There are a few problems with this scenario. First, if you use this strategy often, your partner may start losing faith in your words and become angry if they believe that you’re trying to manipulate them. Alternatively, using reverse psychology in relationships could backfire. Instead of fighting back, they may believe what you say. They may stop driving in traffic and eventually become dependent on you for all of their transportation, losing faith in their abilities after a while.
Does Reverse Psychology Work?
Reverse psychology can work. In fact, in two studies, researchers concluded that in some cases, reverse psychology can accomplish its goal. In other cases, however, reverse psychology doesn’t work. Many factors must come into play for reverse psychology to work; the target person must believe the ruse. They must believe that you want them to do something before they react by doing the opposite. They also must not realize you’re using reverse psychology. Finally, certain people are more susceptible to reverse psychology than others.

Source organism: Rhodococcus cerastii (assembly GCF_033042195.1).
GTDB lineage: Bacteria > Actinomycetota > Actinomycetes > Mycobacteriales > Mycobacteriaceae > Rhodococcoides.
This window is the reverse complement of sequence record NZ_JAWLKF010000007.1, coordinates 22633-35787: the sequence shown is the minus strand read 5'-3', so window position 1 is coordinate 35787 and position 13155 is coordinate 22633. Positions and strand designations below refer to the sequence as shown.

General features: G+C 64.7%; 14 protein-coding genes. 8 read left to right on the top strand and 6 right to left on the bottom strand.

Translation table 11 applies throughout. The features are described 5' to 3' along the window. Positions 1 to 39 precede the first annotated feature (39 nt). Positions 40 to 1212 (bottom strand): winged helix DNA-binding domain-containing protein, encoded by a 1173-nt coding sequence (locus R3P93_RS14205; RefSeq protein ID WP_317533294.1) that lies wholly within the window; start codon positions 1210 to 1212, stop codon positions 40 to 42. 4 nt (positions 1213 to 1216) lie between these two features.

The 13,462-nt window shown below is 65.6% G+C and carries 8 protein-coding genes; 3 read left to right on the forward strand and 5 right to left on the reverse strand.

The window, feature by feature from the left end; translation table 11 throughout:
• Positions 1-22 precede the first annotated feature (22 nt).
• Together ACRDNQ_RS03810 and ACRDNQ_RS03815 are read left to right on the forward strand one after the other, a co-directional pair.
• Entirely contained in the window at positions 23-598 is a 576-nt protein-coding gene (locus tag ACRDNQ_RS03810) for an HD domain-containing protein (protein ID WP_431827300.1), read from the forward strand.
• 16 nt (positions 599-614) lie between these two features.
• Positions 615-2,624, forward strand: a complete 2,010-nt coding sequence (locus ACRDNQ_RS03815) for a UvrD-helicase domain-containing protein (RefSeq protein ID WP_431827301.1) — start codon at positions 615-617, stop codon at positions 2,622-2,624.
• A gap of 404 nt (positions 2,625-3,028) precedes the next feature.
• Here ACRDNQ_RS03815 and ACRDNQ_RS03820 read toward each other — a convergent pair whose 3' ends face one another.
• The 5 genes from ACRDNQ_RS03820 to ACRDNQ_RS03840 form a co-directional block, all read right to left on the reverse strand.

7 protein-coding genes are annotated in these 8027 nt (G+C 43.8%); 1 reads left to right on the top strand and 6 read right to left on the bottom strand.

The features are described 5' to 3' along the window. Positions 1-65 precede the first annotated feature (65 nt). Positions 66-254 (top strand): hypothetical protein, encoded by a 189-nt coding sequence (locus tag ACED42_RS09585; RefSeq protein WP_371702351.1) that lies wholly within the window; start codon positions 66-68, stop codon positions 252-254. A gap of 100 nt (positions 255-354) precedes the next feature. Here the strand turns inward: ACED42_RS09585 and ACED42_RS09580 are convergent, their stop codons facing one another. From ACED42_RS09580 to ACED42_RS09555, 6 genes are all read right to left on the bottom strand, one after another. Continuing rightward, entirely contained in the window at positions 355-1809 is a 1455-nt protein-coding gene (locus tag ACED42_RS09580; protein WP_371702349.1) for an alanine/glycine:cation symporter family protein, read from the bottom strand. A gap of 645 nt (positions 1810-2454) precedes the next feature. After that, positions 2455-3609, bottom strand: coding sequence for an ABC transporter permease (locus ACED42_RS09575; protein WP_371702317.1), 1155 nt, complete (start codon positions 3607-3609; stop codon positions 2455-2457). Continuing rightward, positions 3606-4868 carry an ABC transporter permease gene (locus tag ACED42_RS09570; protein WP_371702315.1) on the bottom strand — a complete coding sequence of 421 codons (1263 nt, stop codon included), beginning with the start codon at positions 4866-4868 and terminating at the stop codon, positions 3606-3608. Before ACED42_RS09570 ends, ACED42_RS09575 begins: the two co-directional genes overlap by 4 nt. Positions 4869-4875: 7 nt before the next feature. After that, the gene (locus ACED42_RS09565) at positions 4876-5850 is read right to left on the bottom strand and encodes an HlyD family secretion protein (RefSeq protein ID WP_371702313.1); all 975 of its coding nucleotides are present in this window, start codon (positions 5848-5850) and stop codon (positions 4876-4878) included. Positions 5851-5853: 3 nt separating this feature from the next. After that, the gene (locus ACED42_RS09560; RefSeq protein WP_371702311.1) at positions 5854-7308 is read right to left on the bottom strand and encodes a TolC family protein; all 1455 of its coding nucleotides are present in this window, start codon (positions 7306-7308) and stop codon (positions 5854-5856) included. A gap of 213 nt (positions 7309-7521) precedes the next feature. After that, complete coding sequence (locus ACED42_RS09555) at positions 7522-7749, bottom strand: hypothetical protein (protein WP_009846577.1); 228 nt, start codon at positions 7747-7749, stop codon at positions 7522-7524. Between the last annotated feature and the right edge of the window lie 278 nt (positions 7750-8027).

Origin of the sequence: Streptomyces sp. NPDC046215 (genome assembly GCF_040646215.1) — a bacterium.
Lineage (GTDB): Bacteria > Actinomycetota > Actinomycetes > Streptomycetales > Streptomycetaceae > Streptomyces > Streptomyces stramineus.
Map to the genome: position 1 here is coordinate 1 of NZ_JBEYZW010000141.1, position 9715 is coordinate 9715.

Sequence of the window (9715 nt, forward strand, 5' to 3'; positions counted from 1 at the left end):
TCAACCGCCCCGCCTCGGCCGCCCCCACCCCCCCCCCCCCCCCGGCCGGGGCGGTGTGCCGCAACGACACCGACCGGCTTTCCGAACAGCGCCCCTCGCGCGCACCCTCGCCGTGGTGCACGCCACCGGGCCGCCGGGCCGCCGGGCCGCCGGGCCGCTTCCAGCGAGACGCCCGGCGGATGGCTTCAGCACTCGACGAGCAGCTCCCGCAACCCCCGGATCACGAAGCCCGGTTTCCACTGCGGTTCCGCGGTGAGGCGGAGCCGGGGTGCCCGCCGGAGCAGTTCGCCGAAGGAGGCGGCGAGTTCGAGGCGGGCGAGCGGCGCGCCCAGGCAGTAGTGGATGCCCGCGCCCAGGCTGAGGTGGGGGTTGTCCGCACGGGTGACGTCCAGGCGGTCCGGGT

Which People “Fall For” This?
People who have a laid-back, relaxed personality are often less likely to fall for reverse psychology, simply because they’re less likely to feel reactance. So, who does feel reactance and respond by doing the opposite of what is demanded? Typically, people who are irritable, stubborn, or overly emotional are more likely to be persuaded by reverse psychology.